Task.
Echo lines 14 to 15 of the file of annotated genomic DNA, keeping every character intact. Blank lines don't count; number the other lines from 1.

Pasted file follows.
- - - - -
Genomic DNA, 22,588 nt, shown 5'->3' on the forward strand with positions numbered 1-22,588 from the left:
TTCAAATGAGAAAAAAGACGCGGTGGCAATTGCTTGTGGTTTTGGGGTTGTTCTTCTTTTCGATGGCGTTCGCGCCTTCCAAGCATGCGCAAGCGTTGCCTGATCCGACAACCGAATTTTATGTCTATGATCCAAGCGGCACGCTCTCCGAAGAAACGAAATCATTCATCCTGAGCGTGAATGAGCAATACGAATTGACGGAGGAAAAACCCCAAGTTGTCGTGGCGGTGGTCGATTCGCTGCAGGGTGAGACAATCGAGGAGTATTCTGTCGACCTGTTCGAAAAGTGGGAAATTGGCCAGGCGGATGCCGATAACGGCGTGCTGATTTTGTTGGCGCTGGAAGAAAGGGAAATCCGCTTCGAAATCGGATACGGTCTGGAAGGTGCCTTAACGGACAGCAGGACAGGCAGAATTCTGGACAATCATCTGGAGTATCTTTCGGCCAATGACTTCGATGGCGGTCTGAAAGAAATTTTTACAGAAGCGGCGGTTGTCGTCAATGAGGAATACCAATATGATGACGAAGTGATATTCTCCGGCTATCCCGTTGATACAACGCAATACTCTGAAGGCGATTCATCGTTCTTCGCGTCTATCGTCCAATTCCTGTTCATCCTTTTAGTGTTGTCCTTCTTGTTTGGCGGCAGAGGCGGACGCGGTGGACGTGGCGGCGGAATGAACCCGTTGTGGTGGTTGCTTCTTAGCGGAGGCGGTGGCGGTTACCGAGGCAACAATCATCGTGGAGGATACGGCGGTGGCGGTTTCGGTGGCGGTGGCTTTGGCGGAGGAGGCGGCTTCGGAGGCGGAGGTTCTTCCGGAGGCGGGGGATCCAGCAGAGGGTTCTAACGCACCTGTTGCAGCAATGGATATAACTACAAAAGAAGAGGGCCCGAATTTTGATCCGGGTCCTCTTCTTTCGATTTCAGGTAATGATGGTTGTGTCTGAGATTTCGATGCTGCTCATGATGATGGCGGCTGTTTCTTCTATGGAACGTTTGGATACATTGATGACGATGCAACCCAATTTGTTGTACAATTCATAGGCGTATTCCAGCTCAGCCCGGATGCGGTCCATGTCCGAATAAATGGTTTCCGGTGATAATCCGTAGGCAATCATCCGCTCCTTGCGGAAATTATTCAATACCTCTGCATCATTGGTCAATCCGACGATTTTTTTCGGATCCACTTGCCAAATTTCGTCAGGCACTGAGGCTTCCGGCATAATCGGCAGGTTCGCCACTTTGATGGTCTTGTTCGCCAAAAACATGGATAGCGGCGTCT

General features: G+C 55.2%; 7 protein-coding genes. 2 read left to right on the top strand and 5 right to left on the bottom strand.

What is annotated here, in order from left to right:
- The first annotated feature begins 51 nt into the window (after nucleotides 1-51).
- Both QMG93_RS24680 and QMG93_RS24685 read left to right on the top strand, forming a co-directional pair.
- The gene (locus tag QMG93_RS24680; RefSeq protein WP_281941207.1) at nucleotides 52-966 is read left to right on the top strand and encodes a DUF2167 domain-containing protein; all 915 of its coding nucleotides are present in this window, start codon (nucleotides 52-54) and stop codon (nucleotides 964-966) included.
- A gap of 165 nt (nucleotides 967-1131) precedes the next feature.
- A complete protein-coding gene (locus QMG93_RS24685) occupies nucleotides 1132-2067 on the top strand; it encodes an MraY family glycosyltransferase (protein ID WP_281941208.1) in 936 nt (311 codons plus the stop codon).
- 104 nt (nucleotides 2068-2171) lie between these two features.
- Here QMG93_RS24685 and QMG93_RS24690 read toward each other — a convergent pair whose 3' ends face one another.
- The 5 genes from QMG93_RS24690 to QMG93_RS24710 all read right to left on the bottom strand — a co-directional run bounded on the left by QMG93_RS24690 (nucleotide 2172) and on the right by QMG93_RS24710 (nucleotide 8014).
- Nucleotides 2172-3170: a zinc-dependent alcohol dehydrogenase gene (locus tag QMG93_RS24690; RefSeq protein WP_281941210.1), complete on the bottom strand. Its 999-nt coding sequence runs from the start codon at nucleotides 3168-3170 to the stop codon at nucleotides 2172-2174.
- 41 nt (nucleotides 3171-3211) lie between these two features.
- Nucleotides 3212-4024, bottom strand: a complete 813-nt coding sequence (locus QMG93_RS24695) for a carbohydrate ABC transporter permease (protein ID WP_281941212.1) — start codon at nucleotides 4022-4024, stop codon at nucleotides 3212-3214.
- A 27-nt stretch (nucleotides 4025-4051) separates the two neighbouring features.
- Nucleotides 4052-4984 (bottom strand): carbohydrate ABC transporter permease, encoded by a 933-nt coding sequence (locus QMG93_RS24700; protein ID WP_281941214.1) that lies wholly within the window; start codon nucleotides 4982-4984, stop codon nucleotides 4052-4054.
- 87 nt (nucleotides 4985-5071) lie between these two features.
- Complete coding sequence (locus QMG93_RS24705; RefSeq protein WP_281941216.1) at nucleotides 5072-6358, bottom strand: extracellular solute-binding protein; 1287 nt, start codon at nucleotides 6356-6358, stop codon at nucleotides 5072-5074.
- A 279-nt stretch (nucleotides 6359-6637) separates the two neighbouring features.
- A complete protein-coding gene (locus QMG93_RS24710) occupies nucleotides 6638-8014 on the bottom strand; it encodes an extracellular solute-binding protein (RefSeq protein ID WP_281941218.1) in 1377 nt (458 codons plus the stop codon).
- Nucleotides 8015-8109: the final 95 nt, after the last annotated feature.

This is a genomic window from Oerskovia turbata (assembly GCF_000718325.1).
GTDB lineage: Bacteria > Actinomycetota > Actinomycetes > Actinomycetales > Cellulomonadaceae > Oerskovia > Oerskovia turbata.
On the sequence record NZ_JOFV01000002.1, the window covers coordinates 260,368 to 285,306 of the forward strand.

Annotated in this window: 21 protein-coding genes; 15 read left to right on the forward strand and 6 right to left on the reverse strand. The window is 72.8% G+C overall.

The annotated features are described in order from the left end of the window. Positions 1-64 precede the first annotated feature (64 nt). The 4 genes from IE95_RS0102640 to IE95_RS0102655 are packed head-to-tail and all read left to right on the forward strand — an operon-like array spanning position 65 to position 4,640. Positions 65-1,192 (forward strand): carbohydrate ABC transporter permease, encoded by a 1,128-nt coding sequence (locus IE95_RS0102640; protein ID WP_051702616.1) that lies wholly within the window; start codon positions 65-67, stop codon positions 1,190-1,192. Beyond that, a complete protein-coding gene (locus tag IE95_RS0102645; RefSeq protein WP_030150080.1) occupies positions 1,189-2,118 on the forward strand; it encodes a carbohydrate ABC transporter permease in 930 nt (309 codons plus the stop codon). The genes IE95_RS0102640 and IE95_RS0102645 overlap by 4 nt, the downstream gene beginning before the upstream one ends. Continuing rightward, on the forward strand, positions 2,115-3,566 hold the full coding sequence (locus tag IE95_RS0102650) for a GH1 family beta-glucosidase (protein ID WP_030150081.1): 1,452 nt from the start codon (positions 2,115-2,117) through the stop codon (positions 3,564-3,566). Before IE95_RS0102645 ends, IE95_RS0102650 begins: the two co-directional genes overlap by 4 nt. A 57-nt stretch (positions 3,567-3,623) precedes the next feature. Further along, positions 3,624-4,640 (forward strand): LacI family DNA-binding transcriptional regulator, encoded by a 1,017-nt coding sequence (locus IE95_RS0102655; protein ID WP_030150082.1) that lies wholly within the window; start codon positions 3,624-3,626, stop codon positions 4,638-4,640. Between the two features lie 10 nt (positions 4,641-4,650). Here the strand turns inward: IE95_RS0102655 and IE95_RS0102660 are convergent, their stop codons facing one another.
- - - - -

- 41 nt (nucleotides 3171-3211) lie between these two features.
- Nucleotides 3212-4024, bottom strand: a complete 813-nt coding sequence (locus QMG93_RS24695) for a carbohydrate ABC transporter permease (protein ID WP_281941212.1) — start codon at nucleotides 4022-4024, stop codon at nucleotides 3212-3214.